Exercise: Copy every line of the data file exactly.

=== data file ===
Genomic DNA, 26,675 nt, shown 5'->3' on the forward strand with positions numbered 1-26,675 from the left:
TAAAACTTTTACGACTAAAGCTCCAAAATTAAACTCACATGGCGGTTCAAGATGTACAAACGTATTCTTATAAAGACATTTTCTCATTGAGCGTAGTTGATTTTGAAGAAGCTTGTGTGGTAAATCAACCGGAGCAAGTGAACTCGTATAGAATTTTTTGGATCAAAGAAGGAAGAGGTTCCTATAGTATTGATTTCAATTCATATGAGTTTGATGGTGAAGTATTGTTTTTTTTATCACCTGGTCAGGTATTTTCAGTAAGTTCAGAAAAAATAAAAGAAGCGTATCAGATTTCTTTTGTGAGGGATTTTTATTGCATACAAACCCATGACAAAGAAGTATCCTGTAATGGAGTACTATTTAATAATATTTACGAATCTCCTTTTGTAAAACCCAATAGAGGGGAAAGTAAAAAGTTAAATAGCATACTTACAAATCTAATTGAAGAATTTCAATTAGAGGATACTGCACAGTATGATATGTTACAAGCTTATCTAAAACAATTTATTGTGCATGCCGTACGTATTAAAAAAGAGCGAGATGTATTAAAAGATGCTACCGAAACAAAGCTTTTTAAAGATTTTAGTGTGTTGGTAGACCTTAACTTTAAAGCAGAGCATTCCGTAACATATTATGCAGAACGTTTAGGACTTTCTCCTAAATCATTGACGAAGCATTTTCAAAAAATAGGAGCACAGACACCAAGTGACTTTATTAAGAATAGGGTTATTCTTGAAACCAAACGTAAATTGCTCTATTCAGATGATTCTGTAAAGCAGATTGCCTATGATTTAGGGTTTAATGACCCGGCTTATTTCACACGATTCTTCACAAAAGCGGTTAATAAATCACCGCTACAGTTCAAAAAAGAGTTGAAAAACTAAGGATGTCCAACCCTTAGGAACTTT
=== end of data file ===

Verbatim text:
Genomic DNA, 26,675 nt, shown 5'->3' on the forward strand with positions numbered 1-26,675 from the left:
TAAAACTTTTACGACTAAAGCTCCAAAATTAAACTCACATGGCGGTTCAAGATGTACAAACGTATTCTTATAAAGACATTTTCTCATTGAGCGTAGTTGATTTTGAAGAAGCTTGTGTGGTAAATCAACCGGAGCAAGTGAACTCGTATAGAATTTTTTGGATCAAAGAAGGAAGAGGTTCCTATAGTATTGATTTCAATTCATATGAGTTTGATGGTGAAGTATTGTTTTTTTTATCACCTGGTCAGGTATTTTCAGTAAGTTCAGAAAAAATAAAAGAAGCGTATCAGATTTCTTTTGTGAGGGATTTTTATTGCATACAAACCCATGACAAAGAAGTATCCTGTAATGGAGTACTATTTAATAATATTTACGAATCTCCTTTTGTAAAACCCAATAGAGGGGAAAGTAAAAAGTTAAATAGCATACTTACAAATCTAATTGAAGAATTTCAATTAGAGGATACTGCACAGTATGATATGTTACAAGCTTATCTAAAACAATTTATTGTGCATGCCGTACGTATTAAAAAAGAGCGAGATGTATTAAAAGATGCTACCGAAACAAAGCTTTTTAAAGATTTTAGTGTGTTGGTAGACCTTAACTTTAAAGCAGAGCATTCCGTAACATATTATGCAGAACGTTTAGGACTTTCTCCTAAATCATTGACGAAGCATTTTCAAAAAATAGGAGCACAGACACCAAGTGACTTTATTAAGAATAGGGTTATTCTTGAAACCAAACGTAAATTGCTCTATTCAGATGATTCTGTAAAGCAGATTGCCTATGATTTAGGGTTTAATGACCCGGCTTATTTCACACGATTCTTCACAAAAGCGGTTAATAAATCACCGCTACAGTTCAAAAAAGAGTTGAAAAACTAAGGATGTCCAACCCTTAGGAACTTT